It took only three years longer than promised—and a leak that may or may not have been intentional—but the White House has finally produced a legislative proposal to fix the immigration system. Dubbed the Comprehensive Immigration Reform Act of 2013, the bill would create a pathway to citizenship for most of the 11 million removable noncitizens in the country, mandate the eventual use of E-Verify for most employers, and dull many of the draconian provisions enacted in the 1996 immigration bill. With the leaked portions of the bill totaling more than 200 pages, there’s a lot to chew on. Today, we’ll look at the part of the White House bill relating to legalizing the undocumented, and tomorrow we’ll review the enforcement-related sections.
Lawful Prospective Immigrant (LPI) status
As has by now been widely reported, the bill would allow qualified applicants to first obtain “Lawful Prospective Immigrant” status and later adjust to lawful permanent resident (a “green card” or LPR) status, a prerequisite for foreign nationals wanting to become U.S. citizens. To qualify for LPI status, noncitizens would have to be physically present in the United States on the day the bill was introduced and not have been convicted of a number of specified criminal offenses. Noncitizens could apply for LPI status if they were in removal proceedings, were under an outstanding order of removal, or had illegally re-entered the country after a prior removal. Applicants for LPI status could generally not be detained or removed, and would not be considered “unlawfully present,” while their applications were pending.
Qualified immigrants would initially be granted LPI status for a period of four years, during which time they would be authorized to work and travel abroad for up to six months, subject to renewal. Noncitizens with LPI status could also petition for their spouses and children to receive the same status, even if they are living overseas. Interestingly, the White House bill does not specifically state that LPI status could be accorded based on same-sex marriages. However, it incorporates the standing definition of “spouse” in Section 101(a)(35) of the INA, which is written in gender-neutral terms. As the bill is written, it is thus unclear (perhaps intentionally so) what, if any, protection same-sex couples would receive.
Adjustment to Lawful Permanent Resident (LPR) status
To qualify for adjustment, LPIs would have to satisfy any outstanding federal tax liability, be actively studying English and U.S. history, and not have left the country for more than six months while in LPI status. Applicants aged 21 or older when the bill was introduced would have to pay a $500 penalty to adjust status in addition to any processing fees. The government could not grant any adjustment applications until either eight years after the date of the law’s enactment, or 30 days after all immigrant visas became available for family- and employment-based petitions filed before the date of enactment, whichever came first (but no sooner than six years after LPI status was first granted). The only exception would be for noncitizens who were under 16 when they initially entered the country, were enrolled or had obtained a high school or college degree when they applied for LPI status, and had completed two years of college or the military when they applied for LPR status. (Or in other words, those who would qualify under the DREAM Act.)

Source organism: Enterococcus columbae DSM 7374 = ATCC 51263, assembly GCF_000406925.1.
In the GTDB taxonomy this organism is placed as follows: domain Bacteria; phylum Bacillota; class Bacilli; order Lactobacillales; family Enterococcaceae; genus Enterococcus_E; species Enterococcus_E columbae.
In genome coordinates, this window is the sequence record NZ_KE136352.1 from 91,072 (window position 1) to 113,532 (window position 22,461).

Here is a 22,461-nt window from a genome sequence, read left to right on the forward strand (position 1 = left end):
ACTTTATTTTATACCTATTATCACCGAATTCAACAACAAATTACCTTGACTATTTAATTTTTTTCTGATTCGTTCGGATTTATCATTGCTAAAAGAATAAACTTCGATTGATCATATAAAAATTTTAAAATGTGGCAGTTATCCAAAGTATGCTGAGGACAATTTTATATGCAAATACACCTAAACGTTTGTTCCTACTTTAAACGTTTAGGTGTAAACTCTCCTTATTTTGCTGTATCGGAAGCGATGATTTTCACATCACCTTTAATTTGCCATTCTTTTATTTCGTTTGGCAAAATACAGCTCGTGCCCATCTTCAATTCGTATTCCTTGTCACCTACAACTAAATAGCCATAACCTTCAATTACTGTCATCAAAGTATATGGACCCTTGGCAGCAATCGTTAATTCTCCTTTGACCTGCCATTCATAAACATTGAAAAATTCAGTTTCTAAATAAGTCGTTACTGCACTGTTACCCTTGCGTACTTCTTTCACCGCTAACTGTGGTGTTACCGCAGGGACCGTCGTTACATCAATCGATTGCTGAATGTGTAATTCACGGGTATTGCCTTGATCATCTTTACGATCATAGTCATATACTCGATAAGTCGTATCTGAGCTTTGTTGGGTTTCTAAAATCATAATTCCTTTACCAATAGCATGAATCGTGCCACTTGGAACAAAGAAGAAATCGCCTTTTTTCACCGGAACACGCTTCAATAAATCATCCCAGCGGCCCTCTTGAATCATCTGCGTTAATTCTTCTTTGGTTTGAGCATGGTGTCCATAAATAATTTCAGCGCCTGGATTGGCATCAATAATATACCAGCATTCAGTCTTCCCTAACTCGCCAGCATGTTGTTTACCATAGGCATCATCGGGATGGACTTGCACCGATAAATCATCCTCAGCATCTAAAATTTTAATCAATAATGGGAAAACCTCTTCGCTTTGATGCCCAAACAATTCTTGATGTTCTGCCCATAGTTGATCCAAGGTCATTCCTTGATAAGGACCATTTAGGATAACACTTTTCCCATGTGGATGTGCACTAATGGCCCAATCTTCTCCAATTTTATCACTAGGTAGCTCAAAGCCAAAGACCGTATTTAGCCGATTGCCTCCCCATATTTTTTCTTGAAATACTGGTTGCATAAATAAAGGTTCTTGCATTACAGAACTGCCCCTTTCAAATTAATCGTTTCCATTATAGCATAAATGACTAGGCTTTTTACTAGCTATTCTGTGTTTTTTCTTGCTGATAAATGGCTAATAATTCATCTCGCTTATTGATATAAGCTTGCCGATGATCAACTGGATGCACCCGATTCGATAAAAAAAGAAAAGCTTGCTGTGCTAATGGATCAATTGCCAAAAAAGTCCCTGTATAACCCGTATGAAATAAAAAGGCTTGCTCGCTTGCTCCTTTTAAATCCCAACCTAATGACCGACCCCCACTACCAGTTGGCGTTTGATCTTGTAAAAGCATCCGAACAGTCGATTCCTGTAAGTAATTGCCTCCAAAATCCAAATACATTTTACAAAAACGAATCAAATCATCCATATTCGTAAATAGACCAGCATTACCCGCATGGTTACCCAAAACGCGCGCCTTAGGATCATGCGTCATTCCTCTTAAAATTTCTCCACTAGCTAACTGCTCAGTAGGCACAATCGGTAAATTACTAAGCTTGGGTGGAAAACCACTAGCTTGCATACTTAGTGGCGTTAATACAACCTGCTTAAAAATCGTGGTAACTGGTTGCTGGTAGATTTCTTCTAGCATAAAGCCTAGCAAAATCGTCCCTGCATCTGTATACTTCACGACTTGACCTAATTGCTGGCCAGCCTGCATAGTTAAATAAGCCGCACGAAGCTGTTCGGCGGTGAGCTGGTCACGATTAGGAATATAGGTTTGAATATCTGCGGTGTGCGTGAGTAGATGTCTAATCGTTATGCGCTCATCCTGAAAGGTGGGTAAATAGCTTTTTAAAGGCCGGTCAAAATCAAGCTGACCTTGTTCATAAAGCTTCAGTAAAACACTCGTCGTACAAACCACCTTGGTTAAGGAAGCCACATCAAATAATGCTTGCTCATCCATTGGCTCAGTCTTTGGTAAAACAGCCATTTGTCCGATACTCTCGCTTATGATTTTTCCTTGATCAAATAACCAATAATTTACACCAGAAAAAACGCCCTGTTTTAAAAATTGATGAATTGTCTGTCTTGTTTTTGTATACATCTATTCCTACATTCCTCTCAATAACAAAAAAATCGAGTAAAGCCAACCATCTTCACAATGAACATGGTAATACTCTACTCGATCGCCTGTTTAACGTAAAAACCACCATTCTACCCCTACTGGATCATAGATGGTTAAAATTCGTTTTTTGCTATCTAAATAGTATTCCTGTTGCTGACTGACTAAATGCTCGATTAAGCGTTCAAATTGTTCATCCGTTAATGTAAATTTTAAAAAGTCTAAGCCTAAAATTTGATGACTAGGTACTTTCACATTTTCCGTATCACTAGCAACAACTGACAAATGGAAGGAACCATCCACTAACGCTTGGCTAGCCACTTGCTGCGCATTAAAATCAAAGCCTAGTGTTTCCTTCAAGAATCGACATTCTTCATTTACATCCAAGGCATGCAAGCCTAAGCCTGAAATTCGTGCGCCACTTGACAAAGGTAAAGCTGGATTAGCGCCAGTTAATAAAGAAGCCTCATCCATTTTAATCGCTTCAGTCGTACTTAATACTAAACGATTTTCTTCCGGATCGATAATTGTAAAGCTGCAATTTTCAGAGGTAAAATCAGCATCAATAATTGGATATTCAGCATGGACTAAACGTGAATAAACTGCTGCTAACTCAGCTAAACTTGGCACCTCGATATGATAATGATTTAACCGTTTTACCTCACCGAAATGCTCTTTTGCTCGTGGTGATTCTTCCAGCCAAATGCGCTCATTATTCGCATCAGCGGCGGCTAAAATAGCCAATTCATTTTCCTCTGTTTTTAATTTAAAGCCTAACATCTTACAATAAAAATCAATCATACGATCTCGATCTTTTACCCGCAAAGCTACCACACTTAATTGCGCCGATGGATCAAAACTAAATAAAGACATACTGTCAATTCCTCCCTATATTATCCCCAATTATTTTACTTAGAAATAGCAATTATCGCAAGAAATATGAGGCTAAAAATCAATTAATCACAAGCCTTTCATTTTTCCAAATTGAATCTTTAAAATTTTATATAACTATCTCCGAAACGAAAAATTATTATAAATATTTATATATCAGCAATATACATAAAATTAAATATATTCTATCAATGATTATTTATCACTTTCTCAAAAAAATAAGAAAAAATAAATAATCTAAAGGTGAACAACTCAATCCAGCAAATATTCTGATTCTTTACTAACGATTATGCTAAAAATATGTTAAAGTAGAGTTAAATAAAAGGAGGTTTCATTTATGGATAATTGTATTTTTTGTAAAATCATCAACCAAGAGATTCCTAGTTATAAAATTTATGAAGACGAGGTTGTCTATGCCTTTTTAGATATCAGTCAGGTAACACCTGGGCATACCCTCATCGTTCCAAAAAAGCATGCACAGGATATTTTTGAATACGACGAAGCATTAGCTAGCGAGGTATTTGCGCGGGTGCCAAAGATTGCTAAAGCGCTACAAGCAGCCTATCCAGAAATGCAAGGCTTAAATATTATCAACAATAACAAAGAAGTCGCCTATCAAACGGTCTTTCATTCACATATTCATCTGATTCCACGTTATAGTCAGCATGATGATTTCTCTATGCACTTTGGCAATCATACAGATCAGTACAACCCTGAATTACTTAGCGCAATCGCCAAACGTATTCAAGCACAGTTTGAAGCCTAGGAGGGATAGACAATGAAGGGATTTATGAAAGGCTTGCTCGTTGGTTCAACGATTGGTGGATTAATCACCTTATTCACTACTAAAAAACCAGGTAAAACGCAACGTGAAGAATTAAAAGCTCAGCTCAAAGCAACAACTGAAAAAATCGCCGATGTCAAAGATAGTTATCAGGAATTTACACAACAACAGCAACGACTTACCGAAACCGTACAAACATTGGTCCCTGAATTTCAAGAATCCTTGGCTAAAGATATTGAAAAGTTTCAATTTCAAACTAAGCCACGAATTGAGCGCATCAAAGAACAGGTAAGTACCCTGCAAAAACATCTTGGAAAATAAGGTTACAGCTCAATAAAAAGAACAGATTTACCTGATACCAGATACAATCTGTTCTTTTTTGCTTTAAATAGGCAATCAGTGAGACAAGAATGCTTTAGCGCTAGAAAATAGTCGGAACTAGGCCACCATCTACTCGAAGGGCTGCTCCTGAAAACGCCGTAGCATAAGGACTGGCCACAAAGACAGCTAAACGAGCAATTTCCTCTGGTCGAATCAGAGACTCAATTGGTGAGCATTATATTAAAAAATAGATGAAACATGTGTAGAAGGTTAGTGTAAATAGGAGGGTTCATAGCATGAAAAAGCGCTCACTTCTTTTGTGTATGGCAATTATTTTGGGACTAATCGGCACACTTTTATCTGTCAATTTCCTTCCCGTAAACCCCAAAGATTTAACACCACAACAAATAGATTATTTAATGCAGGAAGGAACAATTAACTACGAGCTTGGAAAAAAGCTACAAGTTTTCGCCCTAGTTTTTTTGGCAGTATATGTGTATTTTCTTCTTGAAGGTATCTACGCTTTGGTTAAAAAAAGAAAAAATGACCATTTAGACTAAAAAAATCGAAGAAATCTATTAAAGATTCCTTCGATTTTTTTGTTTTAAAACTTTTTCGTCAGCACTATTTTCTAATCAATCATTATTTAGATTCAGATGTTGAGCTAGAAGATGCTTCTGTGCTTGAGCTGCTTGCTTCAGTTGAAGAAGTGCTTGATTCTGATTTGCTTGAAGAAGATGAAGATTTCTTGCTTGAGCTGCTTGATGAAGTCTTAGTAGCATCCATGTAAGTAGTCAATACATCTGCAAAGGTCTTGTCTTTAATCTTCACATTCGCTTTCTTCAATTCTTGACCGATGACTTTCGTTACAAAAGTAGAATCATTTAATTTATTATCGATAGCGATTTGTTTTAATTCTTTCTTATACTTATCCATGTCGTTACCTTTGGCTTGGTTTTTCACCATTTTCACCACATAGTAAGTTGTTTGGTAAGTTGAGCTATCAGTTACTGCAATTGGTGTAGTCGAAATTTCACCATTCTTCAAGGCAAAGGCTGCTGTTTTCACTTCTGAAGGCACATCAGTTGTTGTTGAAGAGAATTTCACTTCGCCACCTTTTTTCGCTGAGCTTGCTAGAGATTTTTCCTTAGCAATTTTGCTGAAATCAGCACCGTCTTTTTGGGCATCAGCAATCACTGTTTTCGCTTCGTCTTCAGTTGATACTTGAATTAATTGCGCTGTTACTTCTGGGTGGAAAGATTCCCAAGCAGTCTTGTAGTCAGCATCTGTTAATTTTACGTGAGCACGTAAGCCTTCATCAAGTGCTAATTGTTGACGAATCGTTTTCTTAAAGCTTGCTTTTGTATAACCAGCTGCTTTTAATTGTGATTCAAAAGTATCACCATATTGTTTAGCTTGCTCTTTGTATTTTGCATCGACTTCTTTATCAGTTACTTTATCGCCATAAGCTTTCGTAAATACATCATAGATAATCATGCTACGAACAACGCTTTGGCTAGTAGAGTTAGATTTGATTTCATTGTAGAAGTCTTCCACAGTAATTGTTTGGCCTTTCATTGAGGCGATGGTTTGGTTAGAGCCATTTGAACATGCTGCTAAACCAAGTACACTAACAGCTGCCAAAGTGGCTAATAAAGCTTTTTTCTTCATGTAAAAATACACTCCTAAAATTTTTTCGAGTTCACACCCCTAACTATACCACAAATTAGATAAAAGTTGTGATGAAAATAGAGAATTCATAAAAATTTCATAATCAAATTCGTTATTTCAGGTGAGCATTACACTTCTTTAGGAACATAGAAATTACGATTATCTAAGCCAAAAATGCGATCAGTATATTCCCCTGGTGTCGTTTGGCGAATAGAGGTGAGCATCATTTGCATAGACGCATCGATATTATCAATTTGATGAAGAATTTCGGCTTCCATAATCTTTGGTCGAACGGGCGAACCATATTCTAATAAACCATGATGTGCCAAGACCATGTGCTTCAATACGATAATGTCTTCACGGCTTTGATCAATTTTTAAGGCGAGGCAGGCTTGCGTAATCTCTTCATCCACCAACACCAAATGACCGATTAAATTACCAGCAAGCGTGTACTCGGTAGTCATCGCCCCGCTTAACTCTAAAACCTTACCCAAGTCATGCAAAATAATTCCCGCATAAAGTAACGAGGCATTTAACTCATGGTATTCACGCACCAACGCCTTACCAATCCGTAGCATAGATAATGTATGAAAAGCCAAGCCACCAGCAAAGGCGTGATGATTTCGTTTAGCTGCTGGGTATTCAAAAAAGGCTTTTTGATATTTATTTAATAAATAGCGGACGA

Administrative and judicial review of denied applications
For noncitizens whose applications for LPI or LPR status were denied, the bill would require the creation of an administrative body housed within the Department of Homeland Security to hear appeals. Notices of appeal would have to be filed within 60 days of the denial, and stays of removal would generally be granted while appeals are pending. If their administrative appeals were denied, prospective LPIs and LPRs could file a challenge with a federal district court, which, in turn, could uphold or reverse DHS’ decision or remand the case back to executive officials for consideration of additional evidence. Importantly, federal judges would also have authority to issue stays of removal, and immigrants would not be considered “unlawfully present” while their appeals—administrative or judicial—were pending.
Protections for Employers of Prospective LPIs
Finally, the White House bill contains a number of protections for employers of workers seeking to legalize their status. For example, employers who learn of employees with pending LPI applications would not violate the law by continuing to employ them while their applications are pending. The bill would also prevent genuine employment records submitted in support of an application for LPI or LPR status from being used against the employer in a civil investigation or criminal prosecution. These provisions may well have been added due to the DACA program, which lead to concerns among some employers of liability or retaliation if their workers used employment records to demonstrate the extent of their presence in the country.
Comparison to “Gang of Eight” Framework
While the bipartisan group of Senators known as the “Gang of Eight” has yet to propose actual legislation, it’s almost certain that the path to citizenship in the White House bill is more realistic and immigrant-friendly. Unlike the Senate framework, for instance, the White House would not make the issuance of green cards contingent on satisfying an unknown set of security “triggers.” Based on statements from Marco Rubio, the Senate plan might also require the undocumented to rely on a third party (such as a qualified employer or family member) to sponsor them for a green card, which could potentially leave millions without a true path to citizenship. While we will wait to see an actual bill before expressing final judgment on the Senate plan, the White House has set a high bar.